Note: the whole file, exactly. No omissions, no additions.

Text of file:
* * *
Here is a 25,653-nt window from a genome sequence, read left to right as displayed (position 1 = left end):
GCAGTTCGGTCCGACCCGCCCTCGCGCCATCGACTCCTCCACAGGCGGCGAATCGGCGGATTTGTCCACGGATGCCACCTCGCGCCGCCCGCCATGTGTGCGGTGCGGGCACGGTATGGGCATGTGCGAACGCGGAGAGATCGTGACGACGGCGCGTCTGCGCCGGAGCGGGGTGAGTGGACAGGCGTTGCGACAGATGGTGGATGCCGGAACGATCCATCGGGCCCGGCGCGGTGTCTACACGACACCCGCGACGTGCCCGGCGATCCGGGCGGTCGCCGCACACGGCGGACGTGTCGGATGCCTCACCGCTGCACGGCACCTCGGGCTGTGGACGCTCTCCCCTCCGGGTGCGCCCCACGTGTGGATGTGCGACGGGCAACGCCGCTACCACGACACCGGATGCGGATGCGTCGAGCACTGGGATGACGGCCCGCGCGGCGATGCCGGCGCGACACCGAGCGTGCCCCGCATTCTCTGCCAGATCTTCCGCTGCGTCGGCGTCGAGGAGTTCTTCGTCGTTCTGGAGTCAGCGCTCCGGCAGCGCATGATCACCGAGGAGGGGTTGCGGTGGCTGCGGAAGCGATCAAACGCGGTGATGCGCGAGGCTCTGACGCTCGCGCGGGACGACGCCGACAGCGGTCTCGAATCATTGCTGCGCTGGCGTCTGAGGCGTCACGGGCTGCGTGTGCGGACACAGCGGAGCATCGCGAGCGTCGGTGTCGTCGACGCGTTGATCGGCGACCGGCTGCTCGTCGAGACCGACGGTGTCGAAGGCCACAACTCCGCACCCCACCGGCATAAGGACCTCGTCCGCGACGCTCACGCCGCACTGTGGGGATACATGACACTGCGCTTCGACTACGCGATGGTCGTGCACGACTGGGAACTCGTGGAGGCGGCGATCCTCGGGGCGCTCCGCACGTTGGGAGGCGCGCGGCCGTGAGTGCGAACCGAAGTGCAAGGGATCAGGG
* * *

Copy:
Here is a 25,653-nt window from a genome sequence, read left to right as displayed (position 1 = left end):
GCAGTTCGGTCCGACCCGCCCTCGCGCCATCGACTCCTCCACAGGCGGCGAATCGGCGGATTTGTCCACGGATGCCACCTCGCGCCGCCCGCCATGTGTGCGGTGCGGGCACGGTATGGGCATGTGCGAACGCGGAGAGATCGTGACGACGGCGCGTCTGCGCCGGAGCGGGGTGAGTGGACAGGCGTTGCGACAGATGGTGGATGCCGGAACGATCCATCGGGCCCGGCGCGGTGTCTACACGACACCCGCGACGTGCCCGGCGATCCGGGCGGTCGCCGCACACGGCGGACGTGTCGGATGCCTCACCGCTGCACGGCACCTCGGGCTGTGGACGCTCTCCCCTCCGGGTGCGCCCCACGTGTGGATGTGCGACGGGCAACGCCGCTACCACGACACCGGATGCGGATGCGTCGAGCACTGGGATGACGGCCCGCGCGGCGATGCCGGCGCGACACCGAGCGTGCCCCGCATTCTCTGCCAGATCTTCCGCTGCGTCGGCGTCGAGGAGTTCTTCGTCGTTCTGGAGTCAGCGCTCCGGCAGCGCATGATCACCGAGGAGGGGTTGCGGTGGCTGCGGAAGCGATCAAACGCGGTGATGCGCGAGGCTCTGACGCTCGCGCGGGACGACGCCGACAGCGGTCTCGAATCATTGCTGCGCTGGCGTCTGAGGCGTCACGGGCTGCGTGTGCGGACACAGCGGAGCATCGCGAGCGTCGGTGTCGTCGACGCGTTGATCGGCGACCGGCTGCTCGTCGAGACCGACGGTGTCGAAGGCCACAACTCCGCACCCCACCGGCATAAGGACCTCGTCCGCGACGCTCACGCCGCACTGTGGGGATACATGACACTGCGCTTCGACTACGCGATGGTCGTGCACGACTGGGAACTCGTGGAGGCGGCGATCCTCGGGGCGCTCCGCACGTTGGGAGGCGCGCGGCCGTGAGTGCGAACCGAAGTGCAAGGGATCAGGG